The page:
2019 Governor’s Arts Award presented today

Governor Asa Hutchinson and the Arkansas Arkansas Council are presenting the 2019 Governor’s Arts Awards today in a lunchtime ceremony at the Arkansas Governor’s Mansion.

This year’s recipients are:

  • Arts Community Development Award-Steve Clark, Fort Smith
  • Arts in Education Award – The Center for Children and Youth, Fayetteville
  • Corporate Sponsorship of the Arts Award – Murphy USA, El Dorado
  • Folklife Award – Oxford American, Little Rock
  • Individual Artist Award – Marjorie Williams-Smith, Little Rock
  • Judges Recognition Award – Anthony Tidwell, Hot Springs
  • Patron Award – Jim and Joyce Faulkner, Little Rock
  • Lifetime Achievement Award – Billie Jo Starr, Fayetteville

In addition to videos highlighting each of the awardees and acceptance speeches, the program will feature remarks by Governor Hutchinson, Department of Arkansas Heritage Director Stacy Hurst and Arkansas Arts Council Director Patrick Ralston.

The recipients will each be presented with a custom made earthenware jar made by Springdale artist Gailen Hudson.

 

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2019 Arkansas Food Hall of Fame ceremony tonight

The 2019 Arkansas Food Hall of Fame ceremony takes place at the CALS Ron Robinson Theater tonight (February 25).

The 2019 Arkansas Food of the Year is Catfish. Not only is it a staple in many restaurants throughout the state, it is also a major contributor to the state’s economy.

Last month, the finalists in four of the five categories were announced. The fifth, the People’s Choice Award, goes to the entity that received the most nomination submittals. It will be announced, along with the winners in the other categories tonight.

The finalists in the other four categories are:

Food Hall of Fame
AQ Chicken House (Springdale)
4-Dice Restaurant (Fordyce)
Bruno’s Little Italy (Little Rock)
Burge’s Restaurant (Lewisville)
Craig Brothers Cafe aka Craig’s (De Valls Bluff)
Doe’s Eat Place (Little Rock)
Keeney’s Food Market (Malvern)
Kream Kastle (Blytheville)
The Ohio Club (Hot Springs)
Star of India (Little Rock)

Proprietor of the Year
Capi Peck, Little Rock (Trio’s)
Loretta Tacker, Marion (Tacker’s Shake Shack)
Peter Brave, Little Rock (Brave New Restaurant)
Sami Lal, Little Rock (Star of India)
Scott McGehee, Little Rock (Yellow Rocket Concepts restaurants)

Food Themed Event
Hope Watermelon Festival
International Greek Food Festival (Little Rock)
Our Lady of the Lake Annual Church Spaghetti Dinner (Lake Village)
Tontitown Grape Festival
World Championship Duck Gumbo Cook Off (Stuttgart)

Gone But Not Forgotten
Klappenbach Baker (Fordyce)
La Scala Italian Restaurant (Little Rock)
Mary Maestri’s Italiano Grillroom (Springdale)
The Shack Barbecue (Little Rock)
Uncle John’s (Crawfordsville)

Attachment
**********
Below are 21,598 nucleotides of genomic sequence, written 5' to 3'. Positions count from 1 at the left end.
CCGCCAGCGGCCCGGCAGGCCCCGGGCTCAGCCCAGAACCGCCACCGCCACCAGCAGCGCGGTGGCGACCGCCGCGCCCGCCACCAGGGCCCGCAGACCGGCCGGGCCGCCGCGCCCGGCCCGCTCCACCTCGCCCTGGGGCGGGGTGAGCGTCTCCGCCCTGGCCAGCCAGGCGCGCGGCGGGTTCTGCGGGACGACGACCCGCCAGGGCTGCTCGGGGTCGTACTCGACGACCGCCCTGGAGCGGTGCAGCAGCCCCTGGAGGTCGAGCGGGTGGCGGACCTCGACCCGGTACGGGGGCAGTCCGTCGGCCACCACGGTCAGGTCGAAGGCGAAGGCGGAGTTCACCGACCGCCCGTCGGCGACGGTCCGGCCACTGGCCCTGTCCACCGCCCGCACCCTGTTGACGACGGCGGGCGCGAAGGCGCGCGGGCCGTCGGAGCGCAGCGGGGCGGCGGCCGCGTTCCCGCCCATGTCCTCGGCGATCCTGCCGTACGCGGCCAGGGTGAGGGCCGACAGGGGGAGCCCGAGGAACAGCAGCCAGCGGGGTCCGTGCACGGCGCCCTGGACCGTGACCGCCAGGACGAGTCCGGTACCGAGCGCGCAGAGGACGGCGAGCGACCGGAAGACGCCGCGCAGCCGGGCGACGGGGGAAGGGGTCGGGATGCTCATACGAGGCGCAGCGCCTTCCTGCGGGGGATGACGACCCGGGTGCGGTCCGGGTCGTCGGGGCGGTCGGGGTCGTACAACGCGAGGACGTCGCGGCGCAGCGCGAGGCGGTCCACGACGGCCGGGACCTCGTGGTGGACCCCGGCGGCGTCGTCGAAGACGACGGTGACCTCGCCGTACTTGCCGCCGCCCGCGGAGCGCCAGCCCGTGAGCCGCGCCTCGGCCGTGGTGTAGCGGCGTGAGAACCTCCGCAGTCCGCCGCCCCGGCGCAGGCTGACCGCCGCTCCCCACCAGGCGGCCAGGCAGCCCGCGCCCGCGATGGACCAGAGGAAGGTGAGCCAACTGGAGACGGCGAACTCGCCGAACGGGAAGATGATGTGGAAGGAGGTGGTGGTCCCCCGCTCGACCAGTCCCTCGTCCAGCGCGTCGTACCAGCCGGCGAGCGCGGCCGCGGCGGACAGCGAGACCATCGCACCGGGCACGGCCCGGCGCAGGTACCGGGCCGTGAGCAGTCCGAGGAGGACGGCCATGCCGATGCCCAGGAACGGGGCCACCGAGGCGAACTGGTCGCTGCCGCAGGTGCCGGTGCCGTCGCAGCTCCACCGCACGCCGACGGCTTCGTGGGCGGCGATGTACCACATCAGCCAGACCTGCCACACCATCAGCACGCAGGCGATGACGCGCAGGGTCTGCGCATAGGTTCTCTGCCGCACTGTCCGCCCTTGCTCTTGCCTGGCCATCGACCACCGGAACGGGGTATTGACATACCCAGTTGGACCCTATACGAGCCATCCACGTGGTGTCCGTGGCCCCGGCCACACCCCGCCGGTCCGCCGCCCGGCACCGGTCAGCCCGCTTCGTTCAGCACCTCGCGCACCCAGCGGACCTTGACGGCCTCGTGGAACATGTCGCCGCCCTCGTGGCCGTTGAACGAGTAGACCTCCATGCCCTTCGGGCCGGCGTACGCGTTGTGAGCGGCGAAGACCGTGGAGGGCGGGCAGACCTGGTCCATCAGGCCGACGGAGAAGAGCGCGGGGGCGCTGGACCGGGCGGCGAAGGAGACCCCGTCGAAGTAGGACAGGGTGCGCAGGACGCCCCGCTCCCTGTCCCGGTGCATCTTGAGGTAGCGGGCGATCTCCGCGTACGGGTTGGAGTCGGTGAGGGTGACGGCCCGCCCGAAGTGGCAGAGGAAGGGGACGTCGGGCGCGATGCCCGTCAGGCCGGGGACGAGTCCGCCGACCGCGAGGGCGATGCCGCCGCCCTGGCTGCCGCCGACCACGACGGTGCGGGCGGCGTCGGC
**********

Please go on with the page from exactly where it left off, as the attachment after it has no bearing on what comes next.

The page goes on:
The Arkansas Food Hall of Fame is a project of the Department of Arkansas Heritage.  The members of the Arkansas Food Hall of Fame Committee are:

  • Paul Austin
  • Swanee Bennett
  • Yvette Brady
  • Chip Culpepper
  • Montine McNulty
  • Dr. Cindy Grisham
  • Tim Horton
  • Rex Nelson
  • Tim Nutt
  • Dr Wendy Richter
  • Kat Robinson
  • Christina Shutt

2019 Arkansas Food Hall of Fame Finalists announced

The 2019 Arkansas Food Hall of Fame finalists were announced today (January 10) at the Department of Arkansas Heritage headquarters.

This year, the Hall of Fame’s third, over 600 nominations were received in the five categories.  (The first year there were 300 nominations received and last year 450 nominations were submitted.)

As Department of Arkansas Heritage Director Stacy Hurst noted, “The number of nominations confirms that people are indeed opinionated about their food.”  She continued, “Food is woven into our culture and our heritage.”

The 2019 Arkansas Food of the Year is Catfish. Not only is it a staple in many restaurants throughout the state, it is also a major contributor to the state’s economy.

The finalists in four of the five categories were announced. The fifth, the People’s Choice Award, goes to the entity that received the most nomination submittals. It will be announced, along with the winners in the other categories, at the Arkansas Food Hall of Fame ceremony on Monday, February 25 at the CALS Ron Robinson Theater.

The finalists in the other four categories are:

Food Hall of Fame
AQ Chicken House (Springdale)
4-Dice Restaurant (Fordyce)
Bruno’s Little Italy (Little Rock)
Burge’s Restaurant (Lewisville)
Craig Brothers Cafe aka Craig’s (De Valls Bluff)
Doe’s Eat Place (Little Rock)
Keeney’s Food Market (Malvern)
Kream Kastle (Blytheville)
The Ohio Club (Hot Springs)
Star of India (Little Rock)

Proprietor of the Year
Capi Peck, Little Rock (Trio’s)
Loretta Tacker, Marion (Tacker’s Shake Shack)
Peter Brave, Little Rock (Brave New Restaurant)
Sami Lal, Little Rock (Star of India)
Scott McGehee, Little Rock (Yellow Rocket Concepts restaurants)

Food Themed Event
Hope Watermelon Festival
International Greek Food Festival (Little Rock)
Our Lady of the Lake Annual Church Spaghetti Dinner (Lake Village)
Tontitown Grape Festival
World Championship Duck Gumbo Cook Off (Stuttgart)

Gone But Not Forgotten
Klappenbach Baker (Fordyce)
La Scala Italian Restaurant (Little Rock)
Mary Maestri’s Italiano Grillroom (Springdale)
The Shack Barbecue (Little Rock)
Uncle John’s (Crawfordsville)

The members of the Arkansas Food Hall of Fame Committee are:

  • Paul Austin
  • Swanee Bennett
  • Yvette Brady
  • Chip Culpepper
  • Montine McNulty
  • Dr. Cindy Grisham
  • Tim Horton